Joe Biden's incomparable presidential odyssey

biden 1988
(Image credit: Photo by JEROME DELAY/AFP via Getty Images)

When Joe Biden accepts the Democratic Party's presidential nomination tonight, it will mark a major milestone in a journey he's been on for more than three decades.

Biden first sought his party's nomination for the 1988 race, but his candidacy didn't even survive into the election year: He withdrew in September 1987 after reports he had plagiarized portions of a speech by British politician Neil Kinnock. (He ended up having surgery for a brain aneurism in early 1988 and wouldn't have been able to run, anyway.) Biden returned to the Senate for two more decades before taking a second shot at the presidency in 2008 — but that was the year Barack Obama narrowly defeated Hillary Clinton for the nomination. Biden washed out early again, quitting after he received less than 1 percent of the vote in that year's Iowa caucuses.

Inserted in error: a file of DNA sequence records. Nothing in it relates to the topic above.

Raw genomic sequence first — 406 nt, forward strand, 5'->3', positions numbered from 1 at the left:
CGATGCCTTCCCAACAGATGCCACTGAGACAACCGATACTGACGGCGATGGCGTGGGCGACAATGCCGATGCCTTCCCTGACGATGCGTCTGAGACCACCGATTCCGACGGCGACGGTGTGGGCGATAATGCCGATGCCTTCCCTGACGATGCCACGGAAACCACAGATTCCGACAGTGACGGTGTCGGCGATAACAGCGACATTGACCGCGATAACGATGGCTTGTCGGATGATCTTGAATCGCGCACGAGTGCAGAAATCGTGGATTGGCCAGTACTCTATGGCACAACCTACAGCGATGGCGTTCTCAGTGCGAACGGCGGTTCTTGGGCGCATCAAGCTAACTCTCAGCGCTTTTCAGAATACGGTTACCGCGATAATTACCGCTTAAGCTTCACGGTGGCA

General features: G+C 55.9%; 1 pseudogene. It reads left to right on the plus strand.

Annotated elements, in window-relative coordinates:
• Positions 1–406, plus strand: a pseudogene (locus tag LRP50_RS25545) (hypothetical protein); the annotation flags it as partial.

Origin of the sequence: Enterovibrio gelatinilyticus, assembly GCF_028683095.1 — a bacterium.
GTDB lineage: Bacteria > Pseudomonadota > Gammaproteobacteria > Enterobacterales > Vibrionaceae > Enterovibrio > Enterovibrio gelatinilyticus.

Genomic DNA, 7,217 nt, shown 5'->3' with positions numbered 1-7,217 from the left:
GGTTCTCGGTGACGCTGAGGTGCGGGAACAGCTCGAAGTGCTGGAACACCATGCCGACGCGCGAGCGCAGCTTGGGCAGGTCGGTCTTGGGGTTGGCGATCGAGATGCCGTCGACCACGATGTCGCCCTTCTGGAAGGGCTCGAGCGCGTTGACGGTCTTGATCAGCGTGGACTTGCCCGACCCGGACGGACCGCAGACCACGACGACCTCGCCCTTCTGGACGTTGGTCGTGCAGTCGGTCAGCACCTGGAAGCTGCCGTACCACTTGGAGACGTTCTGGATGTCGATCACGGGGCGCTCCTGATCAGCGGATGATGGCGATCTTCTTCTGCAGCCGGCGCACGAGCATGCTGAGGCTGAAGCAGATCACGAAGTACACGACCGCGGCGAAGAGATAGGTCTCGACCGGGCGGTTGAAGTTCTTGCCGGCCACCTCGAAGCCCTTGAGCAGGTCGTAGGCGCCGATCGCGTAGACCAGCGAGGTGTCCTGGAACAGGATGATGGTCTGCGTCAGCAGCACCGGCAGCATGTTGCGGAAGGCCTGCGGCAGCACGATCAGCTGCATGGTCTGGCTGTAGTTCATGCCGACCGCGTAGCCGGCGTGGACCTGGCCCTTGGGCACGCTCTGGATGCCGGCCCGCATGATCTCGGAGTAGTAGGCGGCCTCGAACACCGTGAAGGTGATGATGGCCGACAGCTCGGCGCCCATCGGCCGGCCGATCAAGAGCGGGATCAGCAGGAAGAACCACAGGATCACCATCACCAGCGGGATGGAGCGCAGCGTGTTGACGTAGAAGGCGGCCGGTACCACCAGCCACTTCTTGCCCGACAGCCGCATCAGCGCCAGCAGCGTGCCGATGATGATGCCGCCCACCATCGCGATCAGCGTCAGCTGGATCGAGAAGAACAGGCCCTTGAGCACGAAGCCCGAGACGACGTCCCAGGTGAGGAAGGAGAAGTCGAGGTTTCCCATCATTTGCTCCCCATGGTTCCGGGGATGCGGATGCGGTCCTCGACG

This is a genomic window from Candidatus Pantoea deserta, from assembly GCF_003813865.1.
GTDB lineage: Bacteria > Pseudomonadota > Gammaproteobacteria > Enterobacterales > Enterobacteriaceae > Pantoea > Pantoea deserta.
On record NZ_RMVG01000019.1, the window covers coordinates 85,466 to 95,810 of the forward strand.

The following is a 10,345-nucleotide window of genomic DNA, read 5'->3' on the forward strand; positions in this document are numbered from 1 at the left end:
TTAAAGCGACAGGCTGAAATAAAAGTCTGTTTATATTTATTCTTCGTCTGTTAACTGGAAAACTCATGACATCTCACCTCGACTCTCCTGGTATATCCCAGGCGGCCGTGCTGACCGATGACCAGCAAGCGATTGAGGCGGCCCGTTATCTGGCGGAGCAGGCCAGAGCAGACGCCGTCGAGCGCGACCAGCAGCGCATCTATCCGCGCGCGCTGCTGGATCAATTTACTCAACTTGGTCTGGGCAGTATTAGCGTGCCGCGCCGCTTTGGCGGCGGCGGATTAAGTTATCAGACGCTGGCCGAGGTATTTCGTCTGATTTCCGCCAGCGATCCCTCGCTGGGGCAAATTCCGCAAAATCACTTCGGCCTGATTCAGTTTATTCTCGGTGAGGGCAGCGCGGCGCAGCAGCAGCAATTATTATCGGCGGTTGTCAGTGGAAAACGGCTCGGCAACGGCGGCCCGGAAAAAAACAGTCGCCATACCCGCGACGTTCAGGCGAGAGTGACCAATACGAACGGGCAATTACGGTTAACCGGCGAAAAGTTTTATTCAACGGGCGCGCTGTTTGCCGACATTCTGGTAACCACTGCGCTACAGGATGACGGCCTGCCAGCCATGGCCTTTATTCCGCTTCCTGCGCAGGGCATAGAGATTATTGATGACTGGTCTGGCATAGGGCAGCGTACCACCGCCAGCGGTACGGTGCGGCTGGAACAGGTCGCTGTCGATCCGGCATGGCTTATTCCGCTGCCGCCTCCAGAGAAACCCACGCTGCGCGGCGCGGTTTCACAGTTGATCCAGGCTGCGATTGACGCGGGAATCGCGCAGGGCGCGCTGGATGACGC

That's where the story probably would have ended, if Obama hadn't selected Biden as his vice president.

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It is difficult to think of another figure in American history who pursued the presidency for so long. William Jennings Bryan and Henry Clay both ran and lost three times apiece. Adlai Stevenson was the Democratic Party's nominee in 1952 and 1956 — both times falling short — and might've won the nomination in 1960, too, if not for the emergence of John F. Kennedy. Then-Vice President Richard Nixon lost to Kennedy that year only to run again and win eight years later. Ronald Reagan whiffed twice, in 1968 and 1976, before winning the GOP nomination and the presidency in 1980. Those extended efforts were all relatively short, though, in comparison to Biden's. (We'd be remiss if we didn't note that comedian Pat Paulsen ran satirically in six elections between 1968 and 1992, picking up a few votes along the way.)

It is expected that one-in-10 voters this year are between the ages of 18 and 23 — Biden's pursuit of the presidency is older than much of the electorate. His nomination tonight might be evidence that Baby Boomers have hung on to power for too long. Or it just might prove the power of persistence.

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